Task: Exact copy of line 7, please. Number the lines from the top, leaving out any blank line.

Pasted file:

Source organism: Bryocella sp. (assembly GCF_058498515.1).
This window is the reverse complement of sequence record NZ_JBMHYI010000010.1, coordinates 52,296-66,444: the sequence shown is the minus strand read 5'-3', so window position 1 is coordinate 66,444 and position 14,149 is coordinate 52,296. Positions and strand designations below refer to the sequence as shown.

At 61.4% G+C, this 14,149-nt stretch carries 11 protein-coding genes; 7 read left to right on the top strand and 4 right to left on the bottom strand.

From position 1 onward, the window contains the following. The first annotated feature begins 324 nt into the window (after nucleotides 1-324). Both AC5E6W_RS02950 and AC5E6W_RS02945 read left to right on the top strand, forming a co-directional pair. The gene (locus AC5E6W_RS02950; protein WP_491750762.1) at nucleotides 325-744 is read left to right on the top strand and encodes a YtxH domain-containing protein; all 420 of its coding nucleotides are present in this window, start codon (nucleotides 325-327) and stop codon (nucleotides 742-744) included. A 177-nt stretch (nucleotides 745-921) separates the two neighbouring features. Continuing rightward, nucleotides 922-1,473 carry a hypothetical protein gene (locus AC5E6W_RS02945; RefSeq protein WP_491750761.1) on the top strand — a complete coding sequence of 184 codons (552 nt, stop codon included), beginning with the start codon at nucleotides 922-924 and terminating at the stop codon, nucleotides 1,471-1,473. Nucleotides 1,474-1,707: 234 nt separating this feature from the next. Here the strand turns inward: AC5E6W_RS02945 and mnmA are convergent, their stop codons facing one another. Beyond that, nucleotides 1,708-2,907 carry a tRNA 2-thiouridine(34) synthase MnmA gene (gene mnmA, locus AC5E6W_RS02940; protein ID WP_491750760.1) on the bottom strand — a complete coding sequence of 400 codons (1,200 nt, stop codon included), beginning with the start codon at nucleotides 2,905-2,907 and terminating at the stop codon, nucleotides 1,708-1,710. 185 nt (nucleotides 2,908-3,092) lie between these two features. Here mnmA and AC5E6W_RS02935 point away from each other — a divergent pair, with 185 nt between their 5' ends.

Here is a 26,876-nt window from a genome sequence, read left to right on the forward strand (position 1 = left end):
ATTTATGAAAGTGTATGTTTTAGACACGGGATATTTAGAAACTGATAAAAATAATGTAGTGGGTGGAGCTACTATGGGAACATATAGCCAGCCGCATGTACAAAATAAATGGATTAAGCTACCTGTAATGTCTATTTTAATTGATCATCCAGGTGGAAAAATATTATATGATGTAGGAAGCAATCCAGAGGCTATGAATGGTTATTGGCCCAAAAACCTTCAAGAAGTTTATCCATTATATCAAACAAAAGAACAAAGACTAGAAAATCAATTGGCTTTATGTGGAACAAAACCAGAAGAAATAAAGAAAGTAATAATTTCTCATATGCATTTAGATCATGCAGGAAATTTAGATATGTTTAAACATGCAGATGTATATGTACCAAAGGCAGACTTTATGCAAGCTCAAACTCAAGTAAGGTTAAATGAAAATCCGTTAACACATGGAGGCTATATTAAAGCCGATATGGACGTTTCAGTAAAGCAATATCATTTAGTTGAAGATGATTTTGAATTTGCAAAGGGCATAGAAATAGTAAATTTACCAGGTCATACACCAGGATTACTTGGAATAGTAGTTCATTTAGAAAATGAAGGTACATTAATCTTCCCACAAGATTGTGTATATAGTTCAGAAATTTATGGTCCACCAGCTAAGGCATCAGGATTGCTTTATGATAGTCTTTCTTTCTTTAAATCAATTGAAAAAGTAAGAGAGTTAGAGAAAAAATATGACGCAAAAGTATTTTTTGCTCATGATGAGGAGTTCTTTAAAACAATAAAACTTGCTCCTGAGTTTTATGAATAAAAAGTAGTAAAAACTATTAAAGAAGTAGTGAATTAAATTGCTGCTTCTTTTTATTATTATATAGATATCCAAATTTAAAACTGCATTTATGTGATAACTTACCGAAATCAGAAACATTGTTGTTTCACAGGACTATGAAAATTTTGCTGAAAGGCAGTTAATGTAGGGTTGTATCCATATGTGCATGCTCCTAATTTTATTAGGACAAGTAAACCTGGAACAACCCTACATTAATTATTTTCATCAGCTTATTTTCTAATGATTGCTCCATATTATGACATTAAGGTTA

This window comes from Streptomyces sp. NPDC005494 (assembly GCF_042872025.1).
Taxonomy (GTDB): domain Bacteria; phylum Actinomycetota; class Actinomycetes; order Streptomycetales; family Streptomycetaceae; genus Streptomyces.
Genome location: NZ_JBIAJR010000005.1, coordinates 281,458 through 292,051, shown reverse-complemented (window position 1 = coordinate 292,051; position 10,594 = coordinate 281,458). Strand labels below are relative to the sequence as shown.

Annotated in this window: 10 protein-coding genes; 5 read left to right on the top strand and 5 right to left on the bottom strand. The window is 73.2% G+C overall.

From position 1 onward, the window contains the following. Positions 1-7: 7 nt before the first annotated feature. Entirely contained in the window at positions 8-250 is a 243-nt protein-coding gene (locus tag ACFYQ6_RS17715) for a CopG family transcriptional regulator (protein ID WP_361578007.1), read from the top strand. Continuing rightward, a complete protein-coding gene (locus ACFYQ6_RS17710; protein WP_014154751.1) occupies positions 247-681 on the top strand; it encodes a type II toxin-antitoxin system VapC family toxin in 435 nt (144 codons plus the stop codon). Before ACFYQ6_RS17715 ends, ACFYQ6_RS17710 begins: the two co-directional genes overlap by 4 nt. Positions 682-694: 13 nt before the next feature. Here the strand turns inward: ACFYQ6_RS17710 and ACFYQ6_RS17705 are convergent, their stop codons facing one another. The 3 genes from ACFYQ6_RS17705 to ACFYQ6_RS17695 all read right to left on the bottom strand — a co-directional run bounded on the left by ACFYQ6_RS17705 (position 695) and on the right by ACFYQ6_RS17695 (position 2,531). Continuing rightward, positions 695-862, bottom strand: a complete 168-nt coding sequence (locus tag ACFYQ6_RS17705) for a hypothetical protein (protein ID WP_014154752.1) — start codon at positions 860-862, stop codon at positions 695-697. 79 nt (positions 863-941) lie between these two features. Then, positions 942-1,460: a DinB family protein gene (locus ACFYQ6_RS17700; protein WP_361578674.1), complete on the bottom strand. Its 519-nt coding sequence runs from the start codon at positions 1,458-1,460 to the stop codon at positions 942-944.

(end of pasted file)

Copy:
This window comes from Streptomyces sp. NPDC005494 (assembly GCF_042872025.1).